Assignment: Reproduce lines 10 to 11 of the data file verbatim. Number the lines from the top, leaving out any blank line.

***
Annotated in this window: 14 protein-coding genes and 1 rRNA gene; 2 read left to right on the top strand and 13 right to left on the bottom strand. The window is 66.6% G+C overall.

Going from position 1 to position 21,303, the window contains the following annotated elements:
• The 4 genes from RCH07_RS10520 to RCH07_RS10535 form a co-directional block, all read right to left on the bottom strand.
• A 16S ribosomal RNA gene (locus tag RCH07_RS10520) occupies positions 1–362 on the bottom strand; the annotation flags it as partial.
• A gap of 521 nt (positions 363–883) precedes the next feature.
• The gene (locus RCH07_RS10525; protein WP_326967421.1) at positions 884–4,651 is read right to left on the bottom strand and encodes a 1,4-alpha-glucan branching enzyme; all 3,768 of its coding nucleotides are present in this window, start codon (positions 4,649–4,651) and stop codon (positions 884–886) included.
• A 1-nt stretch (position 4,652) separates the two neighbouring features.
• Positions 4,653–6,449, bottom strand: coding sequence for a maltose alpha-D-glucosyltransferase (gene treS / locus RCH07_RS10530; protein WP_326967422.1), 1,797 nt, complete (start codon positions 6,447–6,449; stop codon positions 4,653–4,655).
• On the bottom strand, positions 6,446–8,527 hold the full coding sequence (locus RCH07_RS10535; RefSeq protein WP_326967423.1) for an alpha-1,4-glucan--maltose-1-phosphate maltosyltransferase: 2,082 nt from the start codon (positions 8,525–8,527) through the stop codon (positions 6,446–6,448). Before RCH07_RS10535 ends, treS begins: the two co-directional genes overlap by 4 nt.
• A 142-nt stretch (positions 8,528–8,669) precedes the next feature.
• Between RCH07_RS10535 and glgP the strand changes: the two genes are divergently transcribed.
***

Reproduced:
• A 142-nt stretch (positions 8,528–8,669) precedes the next feature.
• Between RCH07_RS10535 and glgP the strand changes: the two genes are divergently transcribed.